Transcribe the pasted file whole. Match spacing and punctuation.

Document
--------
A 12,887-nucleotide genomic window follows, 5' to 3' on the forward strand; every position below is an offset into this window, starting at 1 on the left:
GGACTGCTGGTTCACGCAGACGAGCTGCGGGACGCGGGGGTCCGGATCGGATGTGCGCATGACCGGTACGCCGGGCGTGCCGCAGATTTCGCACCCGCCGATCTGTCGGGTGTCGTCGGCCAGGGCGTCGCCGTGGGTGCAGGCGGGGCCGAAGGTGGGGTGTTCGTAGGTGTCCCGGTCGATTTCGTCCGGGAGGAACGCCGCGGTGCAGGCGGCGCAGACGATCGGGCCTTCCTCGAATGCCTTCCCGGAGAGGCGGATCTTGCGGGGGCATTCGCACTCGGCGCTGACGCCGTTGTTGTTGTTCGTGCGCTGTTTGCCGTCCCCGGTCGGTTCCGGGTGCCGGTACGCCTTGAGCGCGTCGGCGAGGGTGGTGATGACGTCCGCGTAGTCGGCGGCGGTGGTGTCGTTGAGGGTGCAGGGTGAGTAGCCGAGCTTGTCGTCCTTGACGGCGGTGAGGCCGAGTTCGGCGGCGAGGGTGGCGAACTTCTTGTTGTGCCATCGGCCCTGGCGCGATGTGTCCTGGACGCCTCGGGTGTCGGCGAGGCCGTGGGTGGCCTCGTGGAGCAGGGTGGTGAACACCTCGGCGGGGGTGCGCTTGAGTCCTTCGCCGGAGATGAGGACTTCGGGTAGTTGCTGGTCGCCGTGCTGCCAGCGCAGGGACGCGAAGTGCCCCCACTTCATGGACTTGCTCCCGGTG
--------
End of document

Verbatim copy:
A 12,887-nucleotide genomic window follows, 5' to 3' on the forward strand; every position below is an offset into this window, starting at 1 on the left:
GGACTGCTGGTTCACGCAGACGAGCTGCGGGACGCGGGGGTCCGGATCGGATGTGCGCATGACCGGTACGCCGGGCGTGCCGCAGATTTCGCACCCGCCGATCTGTCGGGTGTCGTCGGCCAGGGCGTCGCCGTGGGTGCAGGCGGGGCCGAAGGTGGGGTGTTCGTAGGTGTCCCGGTCGATTTCGTCCGGGAGGAACGCCGCGGTGCAGGCGGCGCAGACGATCGGGCCTTCCTCGAATGCCTTCCCGGAGAGGCGGATCTTGCGGGGGCATTCGCACTCGGCGCTGACGCCGTTGTTGTTGTTCGTGCGCTGTTTGCCGTCCCCGGTCGGTTCCGGGTGCCGGTACGCCTTGAGCGCGTCGGCGAGGGTGGTGATGACGTCCGCGTAGTCGGCGGCGGTGGTGTCGTTGAGGGTGCAGGGTGAGTAGCCGAGCTTGTCGTCCTTGACGGCGGTGAGGCCGAGTTCGGCGGCGAGGGTGGCGAACTTCTTGTTGTGCCATCGGCCCTGGCGCGATGTGTCCTGGACGCCTCGGGTGTCGGCGAGGCCGTGGGTGGCCTCGTGGAGCAGGGTGGTGAACACCTCGGCGGGGGTGCGCTTGAGTCCTTCGCCGGAGATGAGGACTTCGGGTAGTTGCTGGTCGCCGTGCTGCCAGCGCAGGGACGCGAAGTGCCCCCACTTCATGGACTTGCTCCCGGTG